It may hit the southern US with record or near record winds (for that local area, but much less than absolute records) since it is not so far away and Isabel is so strong now. I don't think though that it can maintain its exceptional strength all the way to NY or New England (even with the rotational boost).

Also, not mentioned in the documentary is the geograhical protection that NYC has, although eastern Long Island could be more vulnerable.

New Yorkers should always be prepared, of course - for hurricanes, power outages, whatever - and the hurricane could still be strong (IF it hits).
 

XanaduRanch

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Nueba Yor

As I've mentioned before Andy, SST's are only a small part of what a hurricane needs to become quite strong, as Isabel has demonstrated to us very personally this year. Plus, it's only about this time of year SST's plateau and start going down. Not earlier. Having said all that Isabel is expected to be in a much less favorable winds shear environment beginning in about 36 hours. It may very well be just a little more than a minimal hurricane at landfall if it has to travel very far north to hit the Dominicans in New York, that it missed here in the Caribbean.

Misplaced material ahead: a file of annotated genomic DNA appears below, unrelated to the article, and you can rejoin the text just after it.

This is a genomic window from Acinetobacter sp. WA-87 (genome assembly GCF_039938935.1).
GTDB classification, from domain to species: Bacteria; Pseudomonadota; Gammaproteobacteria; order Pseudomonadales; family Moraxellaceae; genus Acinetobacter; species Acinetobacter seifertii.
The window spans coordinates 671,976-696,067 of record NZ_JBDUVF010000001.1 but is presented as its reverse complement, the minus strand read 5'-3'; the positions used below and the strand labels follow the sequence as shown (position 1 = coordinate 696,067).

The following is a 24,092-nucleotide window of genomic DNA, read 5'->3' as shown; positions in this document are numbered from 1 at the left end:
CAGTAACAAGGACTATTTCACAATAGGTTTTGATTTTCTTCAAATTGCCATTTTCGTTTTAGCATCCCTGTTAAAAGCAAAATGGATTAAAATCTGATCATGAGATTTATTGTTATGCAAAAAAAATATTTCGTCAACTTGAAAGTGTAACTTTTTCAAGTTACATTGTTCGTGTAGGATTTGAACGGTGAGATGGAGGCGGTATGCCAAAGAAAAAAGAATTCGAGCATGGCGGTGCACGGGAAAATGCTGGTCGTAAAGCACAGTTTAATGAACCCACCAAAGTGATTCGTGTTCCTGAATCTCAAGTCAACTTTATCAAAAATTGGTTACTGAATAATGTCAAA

HB, nice photo. I do notice dark clouds on the eastern and northern ocean horizon from here now. And that loops shows Isabel regularly throwing off a few bands of thunderstorms southward. So, maybe we'll get a spot of rain yet.

Tom (aka XR)
 

andy a

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Feb 23, 2002
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Xanadu,

Of course there are many factors, but the "best" chance for a powerful hurricane should be when those factors converge.

For example, Camille was in the warm waters of the gulf and as far north as possible (for max rotational effect). Even its small physical size may have "helped" by preventing its forward fringes from being subjected to "weakening" over land as it approached (before the strong inner winds arrived).